UNTRR’ petition sent to the European Parliament against the minimum wage in Germany (MiLoG)

Dear Mr. President of the European Parliament,

On behalf of the National Union of Road Hauliers from Romania (UNTRR), employers and professional organization that promotes and protects the interests of national and international Romanian road transport operators freight and persons, we want to inform you on the abusevly provisions of the new law to regulate the minimum wage the economy in Germany (MiLoG), as it is imposed also to carriers from other Member States for any activity by their drivers in Germany. Continue reading UNTRR’ petition sent to the European Parliament against the minimum wage in Germany (MiLoG)

The debate on the minimum wage in the transport sector – Plenary session of the European Parliament, Brussels 25/03/2015

The European Parliament plenary session agenda, 25.03.2015 in Brussels, was on the minimum wage in the transport sector, in which were discussed:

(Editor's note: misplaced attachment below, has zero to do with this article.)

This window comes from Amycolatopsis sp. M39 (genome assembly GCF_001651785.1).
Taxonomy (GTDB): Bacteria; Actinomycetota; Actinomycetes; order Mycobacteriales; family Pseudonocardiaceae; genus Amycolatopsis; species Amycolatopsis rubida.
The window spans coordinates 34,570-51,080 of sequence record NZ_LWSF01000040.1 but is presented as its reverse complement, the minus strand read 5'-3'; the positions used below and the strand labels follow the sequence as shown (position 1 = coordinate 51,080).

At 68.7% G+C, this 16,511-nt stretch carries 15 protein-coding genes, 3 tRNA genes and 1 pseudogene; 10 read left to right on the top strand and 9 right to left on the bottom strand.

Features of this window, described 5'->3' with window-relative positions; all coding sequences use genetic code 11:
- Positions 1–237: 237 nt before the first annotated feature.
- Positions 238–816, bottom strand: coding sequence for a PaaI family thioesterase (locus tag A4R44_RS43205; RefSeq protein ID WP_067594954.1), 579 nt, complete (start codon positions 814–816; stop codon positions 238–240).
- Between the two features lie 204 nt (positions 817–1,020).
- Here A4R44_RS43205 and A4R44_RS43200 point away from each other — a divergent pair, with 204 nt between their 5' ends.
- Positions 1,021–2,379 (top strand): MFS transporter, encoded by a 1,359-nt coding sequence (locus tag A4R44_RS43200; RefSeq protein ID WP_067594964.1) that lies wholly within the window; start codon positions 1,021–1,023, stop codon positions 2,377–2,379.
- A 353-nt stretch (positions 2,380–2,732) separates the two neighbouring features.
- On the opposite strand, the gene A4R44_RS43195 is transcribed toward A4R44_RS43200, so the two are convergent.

• Employment requirements, including the minimum wage level, regarding the transport sector
  • EU law compliance of the German policies on the minimum wage in the transport sector.


The debate had been chairmaned by vice-president Ramón Luis VALCÁRCEL and vice-president GÁLL-PELCZ

Marita Ulvskog, member of the European Parliament – Employment and Social Relations Comitee (EMPL) has addressed an oral answer question to the European Commission (O-000019/2015), regarding the employment conditions, including the minimum wage levels, on the transport sector (2015/2571(RSP)) (B6-0106/2015). Marita Ulvskog (author) asked the question: